500HUF extra for picture taking.

    Hours of operation are:
    Monday to Thursday and Sunday-10am to 530pm
    Friday-10am to 330pm
    Closed on Saturdays and holidays.
    Friday and Saturday are open for services but you must be Jewish.

    Just an FYI. Raoul Wallenberg was a Swedish humanitarian who worked in Budapest during WW2. He saved tens of thousands of lives by issuing protective passports and housing Jews in buildings established as Swedish territory. Many memorials around the world are dedicated in his honour along with Israel's dedication as one of the Righteous Among the Nations. He is also an honorary citizen of Hungary, Israel, the US and Canada.

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  • ViajesdelMundo's Profile Photo

    DOHANY St. SYNAGOGUE

    by ViajesdelMundo Updated Jul 28, 2009

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    This is the world's second biggest synagogue today. Moorish style, designed by German architect, Ludwig Forster. Opened on 6 Sept 1859.

    There are guided tours in Hebrew and English, and can also be booked in season in French, German, Italian, Spanish and Russian. In addition to providing information about the synagogue, they also include much about the Hungarian history, which is a must for understanding the area.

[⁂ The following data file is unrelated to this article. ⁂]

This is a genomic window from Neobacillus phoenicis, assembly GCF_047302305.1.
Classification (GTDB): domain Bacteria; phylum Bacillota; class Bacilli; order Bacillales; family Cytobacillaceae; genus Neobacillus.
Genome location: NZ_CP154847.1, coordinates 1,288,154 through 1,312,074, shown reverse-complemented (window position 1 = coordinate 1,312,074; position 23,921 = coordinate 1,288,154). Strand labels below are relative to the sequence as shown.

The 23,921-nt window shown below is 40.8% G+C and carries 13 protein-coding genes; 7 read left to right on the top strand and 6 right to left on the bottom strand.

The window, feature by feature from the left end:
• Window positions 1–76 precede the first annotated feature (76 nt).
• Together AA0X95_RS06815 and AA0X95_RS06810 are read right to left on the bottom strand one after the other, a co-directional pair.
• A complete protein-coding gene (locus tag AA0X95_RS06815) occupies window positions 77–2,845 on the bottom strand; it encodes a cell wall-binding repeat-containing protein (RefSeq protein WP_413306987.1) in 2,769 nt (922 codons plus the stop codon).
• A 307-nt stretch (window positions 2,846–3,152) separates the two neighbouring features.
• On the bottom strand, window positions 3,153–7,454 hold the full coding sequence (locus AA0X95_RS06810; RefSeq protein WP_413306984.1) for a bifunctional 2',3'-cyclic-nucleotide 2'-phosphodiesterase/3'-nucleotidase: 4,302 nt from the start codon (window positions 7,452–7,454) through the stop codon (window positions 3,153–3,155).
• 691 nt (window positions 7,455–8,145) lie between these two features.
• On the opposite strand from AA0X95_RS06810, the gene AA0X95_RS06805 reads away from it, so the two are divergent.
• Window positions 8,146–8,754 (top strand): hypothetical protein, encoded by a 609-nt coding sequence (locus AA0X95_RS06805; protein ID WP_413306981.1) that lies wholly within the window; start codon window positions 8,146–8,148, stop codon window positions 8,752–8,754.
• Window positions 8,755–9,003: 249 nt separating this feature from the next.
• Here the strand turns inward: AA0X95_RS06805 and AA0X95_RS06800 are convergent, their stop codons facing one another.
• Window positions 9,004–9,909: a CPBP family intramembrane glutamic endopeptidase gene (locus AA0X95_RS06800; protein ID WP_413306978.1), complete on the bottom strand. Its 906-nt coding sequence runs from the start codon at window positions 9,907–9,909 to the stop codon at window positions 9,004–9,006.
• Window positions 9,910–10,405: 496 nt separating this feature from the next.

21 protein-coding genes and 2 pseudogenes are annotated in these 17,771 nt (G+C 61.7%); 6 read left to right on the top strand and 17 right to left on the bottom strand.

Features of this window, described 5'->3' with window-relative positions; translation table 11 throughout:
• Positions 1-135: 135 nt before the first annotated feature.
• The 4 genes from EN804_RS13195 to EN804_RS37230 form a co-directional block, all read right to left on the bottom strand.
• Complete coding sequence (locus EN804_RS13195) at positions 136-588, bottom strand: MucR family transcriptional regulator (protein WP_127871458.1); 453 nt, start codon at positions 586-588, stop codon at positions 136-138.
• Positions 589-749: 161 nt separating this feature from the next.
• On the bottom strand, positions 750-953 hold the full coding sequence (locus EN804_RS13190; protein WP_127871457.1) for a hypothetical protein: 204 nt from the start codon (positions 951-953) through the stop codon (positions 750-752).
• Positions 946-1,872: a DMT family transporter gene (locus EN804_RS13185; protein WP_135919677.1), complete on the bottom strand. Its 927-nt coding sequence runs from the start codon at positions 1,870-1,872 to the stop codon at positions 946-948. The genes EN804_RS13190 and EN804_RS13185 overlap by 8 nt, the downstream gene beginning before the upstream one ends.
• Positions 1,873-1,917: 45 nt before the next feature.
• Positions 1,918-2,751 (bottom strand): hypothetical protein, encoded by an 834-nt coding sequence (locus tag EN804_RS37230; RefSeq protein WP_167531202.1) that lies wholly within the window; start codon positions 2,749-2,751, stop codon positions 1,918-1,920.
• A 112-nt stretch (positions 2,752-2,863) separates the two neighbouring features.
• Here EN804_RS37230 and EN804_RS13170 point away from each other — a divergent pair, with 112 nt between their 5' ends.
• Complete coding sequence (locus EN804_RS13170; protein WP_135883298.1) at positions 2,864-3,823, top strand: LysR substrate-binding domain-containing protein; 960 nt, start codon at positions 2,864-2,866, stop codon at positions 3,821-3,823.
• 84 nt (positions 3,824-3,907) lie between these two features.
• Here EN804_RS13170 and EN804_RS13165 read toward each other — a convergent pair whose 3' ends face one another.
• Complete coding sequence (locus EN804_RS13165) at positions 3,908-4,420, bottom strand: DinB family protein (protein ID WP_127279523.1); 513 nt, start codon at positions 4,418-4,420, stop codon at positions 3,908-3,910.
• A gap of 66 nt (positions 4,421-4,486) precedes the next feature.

Opening hours: 1Nov - 31Mar 10am to 3 pm, Fridays and Sundays til 2pm; 1Apr - 31Oct 10am to 5pm, Fridays til 3pm and Sundays til 6pm.
    The synagogue and cashier close half an hour prior to to those times and is closed holidays and festivals. Groups of a minimum of 10 persons receive a discount.

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  • jumpingnorman's Profile Photo

    See Bulldozers around the Budapest Synagogue

    by jumpingnorman Written Jan 30, 2009

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    Bulldozer near Budapest Synagogue (tree of life)

    I first read about the Jewish Synagogue in Budapest while I was reading the National Geographic. It was an article on endangered sites around the world. Apparently, a lot of the old Jewish establishments around the Synagogue are being demolished since developers wanted to commercialize the area.

    True enough, when I visited the Synagogue in 2007, there was a huge bulldozer at the back (destroying some apartment), while I was at the famous metal “tree of life” which had the names of some Holocaust victims.